The reason for the high readership counts for SARS papers from 2020, compared to SARS papers from previous years (Figure 3) can be deduced by reading their titles ( Appendix, Table A1). The top 17 SARS papers from 2020 also mentioned COVID-19 in their titles. Thus, the high readership rate for 2020 is probably due to SARS being mentioned in the context of its implications for COVID-19.
The reason for the high readership counts for MERS papers from 2020, compared to SARS papers from previous years (Figure 4) can also be deduced by reading their titles ( Appendix, Table A2). For MERS, most articles mentioning COVID-19 (including its earlier names) have more readers than most articles not mentioning it in its title, with some exceptions. Thus, again the high readership rate for MERS is partly due to research using it to illuminate COVID-19 properties, usually by comparisons or in the form of learning lessons from it. There are four exceptions in terms of highly read articles that do not mention COVID-19. Three are about treatments for MERS that mention the antiviral medication remdesivir, which has also been suggested elsewhere as a potential treatment for COVID-19. A review of MERS research is also widely read (604 readers). Only three papers mentioning COVID-19 (299, 222, 35 readers) are not in the top 22. One is a short editorial and the other two are short letters.
The main limitation of this study is its restriction to articles mentioning the diseases in their titles. Articles could be primarily about coronaviruses without including their names in the titles if they use an uncommon or early name variant. A second limitation is the use of Mendeley reader counts as a source of academic impact evidence. Mendeley may be less used in China and this could skew the results away from studies that were more read in China. Also, its use as an academic impact source may be misleading if users employ it for nonacademic purposes (such as personal safety) during the pandemic. The use of a 2-month period to assess changes is also a restriction, as the rate of increase of readers might speed or slow in the rest of 2020. It is also possible that changes in the uptake of Mendeley since 2009 have influenced the comparisons of readership counts between years, but it seems unlikely that such changes would be enough to affect the conclusions drawn.
The results show, apparently for the first time, that older SARS and MERS research has generated substantial new attention in April–May 2020, which is almost certainly due to new COVID-19 research. Nevertheless, SARS and MERS research from before 2020 has had far less academic impact, at least as reflected by Mendeley reader counts, than articles from 2020 that have reviewed or situated prior SARS and MERS research in the context of COVID-19. This issue does not seem to have been investigated for other groups of related diseases. Thus, while studies of SARS and MERS have informed COVID-19 research, this has occurred disproportionately through new articles that have explicitly made connections with COVID-19 or that have translated SARS and MERS research into implications for COVID-19. This underlines the value of this type of translating research.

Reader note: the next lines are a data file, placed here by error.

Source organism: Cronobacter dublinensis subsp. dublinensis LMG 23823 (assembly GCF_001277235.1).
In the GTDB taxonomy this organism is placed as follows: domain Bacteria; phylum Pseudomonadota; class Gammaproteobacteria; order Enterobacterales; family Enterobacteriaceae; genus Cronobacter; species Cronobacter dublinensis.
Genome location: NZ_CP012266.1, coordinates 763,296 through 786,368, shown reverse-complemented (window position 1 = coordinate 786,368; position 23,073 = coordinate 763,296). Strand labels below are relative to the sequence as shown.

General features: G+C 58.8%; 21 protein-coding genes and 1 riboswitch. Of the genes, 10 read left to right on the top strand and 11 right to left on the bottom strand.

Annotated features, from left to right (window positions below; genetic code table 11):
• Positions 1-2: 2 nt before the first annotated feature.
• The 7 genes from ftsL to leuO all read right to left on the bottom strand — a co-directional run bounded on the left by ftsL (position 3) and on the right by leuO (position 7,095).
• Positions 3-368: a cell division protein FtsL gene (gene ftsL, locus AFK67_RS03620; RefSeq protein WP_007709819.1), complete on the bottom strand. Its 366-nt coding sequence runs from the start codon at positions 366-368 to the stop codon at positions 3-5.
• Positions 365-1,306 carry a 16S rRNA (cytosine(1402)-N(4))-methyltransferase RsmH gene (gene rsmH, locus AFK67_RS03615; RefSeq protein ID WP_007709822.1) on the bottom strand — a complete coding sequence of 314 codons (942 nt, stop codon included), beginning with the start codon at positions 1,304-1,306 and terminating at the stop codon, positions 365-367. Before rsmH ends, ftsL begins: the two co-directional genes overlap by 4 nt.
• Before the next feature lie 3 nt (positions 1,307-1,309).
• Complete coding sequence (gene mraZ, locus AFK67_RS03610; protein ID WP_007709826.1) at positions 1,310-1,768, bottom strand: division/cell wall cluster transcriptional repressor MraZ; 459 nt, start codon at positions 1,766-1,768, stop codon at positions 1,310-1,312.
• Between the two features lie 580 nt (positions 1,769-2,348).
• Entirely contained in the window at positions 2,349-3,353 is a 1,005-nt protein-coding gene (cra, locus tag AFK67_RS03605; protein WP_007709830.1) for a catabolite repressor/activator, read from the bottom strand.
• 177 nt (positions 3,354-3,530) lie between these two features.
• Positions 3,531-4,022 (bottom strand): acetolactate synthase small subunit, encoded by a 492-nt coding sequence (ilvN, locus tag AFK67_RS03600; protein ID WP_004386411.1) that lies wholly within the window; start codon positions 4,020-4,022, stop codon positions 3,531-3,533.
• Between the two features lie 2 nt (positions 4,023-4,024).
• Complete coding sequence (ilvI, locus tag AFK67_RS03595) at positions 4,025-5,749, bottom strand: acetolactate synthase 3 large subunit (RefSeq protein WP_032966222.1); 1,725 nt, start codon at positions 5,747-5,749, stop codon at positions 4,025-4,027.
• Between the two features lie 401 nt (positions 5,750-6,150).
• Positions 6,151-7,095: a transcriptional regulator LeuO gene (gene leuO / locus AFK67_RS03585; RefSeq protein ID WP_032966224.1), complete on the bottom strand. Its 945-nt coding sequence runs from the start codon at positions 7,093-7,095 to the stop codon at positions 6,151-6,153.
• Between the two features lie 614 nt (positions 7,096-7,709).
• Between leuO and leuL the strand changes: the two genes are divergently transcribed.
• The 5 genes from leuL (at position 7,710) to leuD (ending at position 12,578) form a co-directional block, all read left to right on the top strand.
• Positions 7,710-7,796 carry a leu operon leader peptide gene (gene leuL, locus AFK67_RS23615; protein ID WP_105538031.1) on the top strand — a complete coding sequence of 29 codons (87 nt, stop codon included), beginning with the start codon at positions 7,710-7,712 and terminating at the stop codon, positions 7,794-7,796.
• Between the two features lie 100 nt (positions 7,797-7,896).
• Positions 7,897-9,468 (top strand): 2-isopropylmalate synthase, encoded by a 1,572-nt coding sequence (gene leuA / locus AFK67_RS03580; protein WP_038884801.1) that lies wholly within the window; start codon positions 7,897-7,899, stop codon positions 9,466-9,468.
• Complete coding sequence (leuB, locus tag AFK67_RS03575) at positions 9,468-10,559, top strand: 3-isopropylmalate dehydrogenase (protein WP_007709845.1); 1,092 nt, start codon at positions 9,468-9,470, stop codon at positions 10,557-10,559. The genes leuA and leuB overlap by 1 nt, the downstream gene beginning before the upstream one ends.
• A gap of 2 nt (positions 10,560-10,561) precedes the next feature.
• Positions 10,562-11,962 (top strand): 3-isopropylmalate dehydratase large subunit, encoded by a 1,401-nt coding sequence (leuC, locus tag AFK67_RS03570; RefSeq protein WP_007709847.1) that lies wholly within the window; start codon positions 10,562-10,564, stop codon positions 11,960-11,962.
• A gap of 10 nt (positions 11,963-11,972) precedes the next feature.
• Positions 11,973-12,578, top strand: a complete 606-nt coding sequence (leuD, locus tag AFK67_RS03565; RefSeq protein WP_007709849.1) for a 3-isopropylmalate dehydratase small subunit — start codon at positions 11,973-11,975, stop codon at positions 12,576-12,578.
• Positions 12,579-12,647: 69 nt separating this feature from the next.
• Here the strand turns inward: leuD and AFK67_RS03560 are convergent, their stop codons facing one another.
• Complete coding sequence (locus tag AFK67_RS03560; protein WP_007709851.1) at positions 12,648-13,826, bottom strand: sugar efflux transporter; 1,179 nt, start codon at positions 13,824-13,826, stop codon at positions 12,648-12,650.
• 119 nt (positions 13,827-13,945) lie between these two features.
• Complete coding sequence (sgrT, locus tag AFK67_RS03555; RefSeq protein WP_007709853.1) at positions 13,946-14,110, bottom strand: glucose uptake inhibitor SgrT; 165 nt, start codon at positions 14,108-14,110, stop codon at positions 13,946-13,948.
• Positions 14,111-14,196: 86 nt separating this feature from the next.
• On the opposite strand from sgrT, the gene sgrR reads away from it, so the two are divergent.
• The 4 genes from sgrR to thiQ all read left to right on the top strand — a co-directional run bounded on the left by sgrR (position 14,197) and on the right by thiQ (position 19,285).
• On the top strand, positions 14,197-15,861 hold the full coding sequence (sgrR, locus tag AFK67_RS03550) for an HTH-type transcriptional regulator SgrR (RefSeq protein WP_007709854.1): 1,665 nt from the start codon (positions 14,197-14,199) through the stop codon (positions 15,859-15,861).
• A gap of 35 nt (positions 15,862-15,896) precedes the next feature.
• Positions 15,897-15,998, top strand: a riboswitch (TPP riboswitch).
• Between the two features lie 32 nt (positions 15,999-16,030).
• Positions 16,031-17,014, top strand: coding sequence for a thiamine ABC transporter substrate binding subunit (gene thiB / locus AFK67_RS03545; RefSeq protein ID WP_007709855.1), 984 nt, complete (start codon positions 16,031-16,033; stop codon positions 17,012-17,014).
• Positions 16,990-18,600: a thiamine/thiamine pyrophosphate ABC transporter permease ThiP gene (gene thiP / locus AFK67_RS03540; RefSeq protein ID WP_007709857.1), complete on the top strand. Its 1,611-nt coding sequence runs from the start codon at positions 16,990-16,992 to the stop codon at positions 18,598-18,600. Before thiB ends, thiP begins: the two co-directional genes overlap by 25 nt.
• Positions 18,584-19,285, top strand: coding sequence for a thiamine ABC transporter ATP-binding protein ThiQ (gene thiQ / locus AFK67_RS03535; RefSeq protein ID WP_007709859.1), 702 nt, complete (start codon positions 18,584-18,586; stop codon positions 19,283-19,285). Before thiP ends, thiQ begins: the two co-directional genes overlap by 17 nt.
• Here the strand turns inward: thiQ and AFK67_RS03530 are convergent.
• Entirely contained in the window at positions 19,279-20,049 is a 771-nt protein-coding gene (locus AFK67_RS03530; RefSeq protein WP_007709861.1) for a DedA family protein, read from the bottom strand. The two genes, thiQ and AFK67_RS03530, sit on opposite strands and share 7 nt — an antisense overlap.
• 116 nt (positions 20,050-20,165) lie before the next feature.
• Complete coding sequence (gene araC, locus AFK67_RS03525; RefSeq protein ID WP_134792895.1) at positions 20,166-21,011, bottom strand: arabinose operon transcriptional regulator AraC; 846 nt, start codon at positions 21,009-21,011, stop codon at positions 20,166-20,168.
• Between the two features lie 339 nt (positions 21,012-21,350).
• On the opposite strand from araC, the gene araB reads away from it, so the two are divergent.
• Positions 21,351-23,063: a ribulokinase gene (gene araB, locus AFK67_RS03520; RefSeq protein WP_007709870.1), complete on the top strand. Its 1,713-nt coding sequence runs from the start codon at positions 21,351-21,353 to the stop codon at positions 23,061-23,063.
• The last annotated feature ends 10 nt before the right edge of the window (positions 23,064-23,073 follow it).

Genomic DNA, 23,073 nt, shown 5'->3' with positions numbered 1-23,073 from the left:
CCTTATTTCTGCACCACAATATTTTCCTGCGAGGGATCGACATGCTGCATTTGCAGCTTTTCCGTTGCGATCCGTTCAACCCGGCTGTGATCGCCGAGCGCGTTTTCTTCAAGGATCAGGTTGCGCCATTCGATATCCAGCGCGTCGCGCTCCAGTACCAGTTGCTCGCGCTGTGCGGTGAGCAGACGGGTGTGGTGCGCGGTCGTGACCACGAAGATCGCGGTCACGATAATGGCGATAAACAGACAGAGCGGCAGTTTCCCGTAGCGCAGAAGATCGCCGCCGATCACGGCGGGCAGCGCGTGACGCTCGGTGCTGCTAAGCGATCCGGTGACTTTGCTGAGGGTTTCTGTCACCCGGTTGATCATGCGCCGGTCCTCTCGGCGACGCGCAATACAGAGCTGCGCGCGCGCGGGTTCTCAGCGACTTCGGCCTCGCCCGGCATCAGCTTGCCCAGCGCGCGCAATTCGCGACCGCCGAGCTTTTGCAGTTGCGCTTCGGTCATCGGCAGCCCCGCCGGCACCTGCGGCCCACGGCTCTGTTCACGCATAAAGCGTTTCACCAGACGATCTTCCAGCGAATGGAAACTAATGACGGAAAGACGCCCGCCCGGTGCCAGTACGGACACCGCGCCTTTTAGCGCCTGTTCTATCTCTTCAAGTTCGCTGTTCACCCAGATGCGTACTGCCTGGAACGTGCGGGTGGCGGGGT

Although the scholarly impact of pre-COVID-19 coronavirus research has apparently increased due to COVID-19, this increase is relatively small, given the huge number of COVID-19 publications in 2020 (by March 21; see Figure 1). The reason for this is unclear. The analysis above suggests that the value of pre-COVID-19 coronavirus research is partly channeled through articles translating it for COVID-19. It is also possible that early COVID-19 articles have sufficiently drawn upon earlier coronavirus research and moved forward with new COVID-19 findings, rendering some earlier studies no longer relevant for COVID-19. Short-form COVID-19 articles (e.g., letters, editorials, news reports in journals) may also deliberately focus on COVID-19 research to convey a succinct and clear message to a general audience.
The results confirm that older SARS and MERS research is proving useful for COVID-19 scholarship, confirming expectations. The Mendeley readership evidence also suggests that research interpreting SARS and MERS studies for COVID-19 performs a particularly useful role in academia. It is more read, on average, than the earlier primary studies that underpin it. This also suggests that the academic impact of pre-COVID-19 coronavirus research is underestimated by Mendeley reader counts because publishing scholars seem to prefer to read the interpreting articles rather than the original papers.
A practical suggestion from the findings is that, in future, when new diseases emerge that are variants of known diseases, researchers may need to prioritize publishing reviews of prior research and interpreting it in the context of the new disease. These reviews may save valuable time by reducing the need for academics and clinicians to rely on the source material to identify likely properties of the new disease. While this has happened for COVID-19, it may be useful to ensure that this is recognized an important stage that should not be forgotten. Such reviews should be careful to draw out all the value of earlier research given the possibility that researchers will focus on papers about the new disease, with relevant earlier studies being relatively less read.
The author has no competing interests.
This research was not funded.
The processed data used to produce the graphs are available in the supplementary material (https://doi.org/10.6084/m9.figshare.12442616).
Handling Editor: Ludo Waltman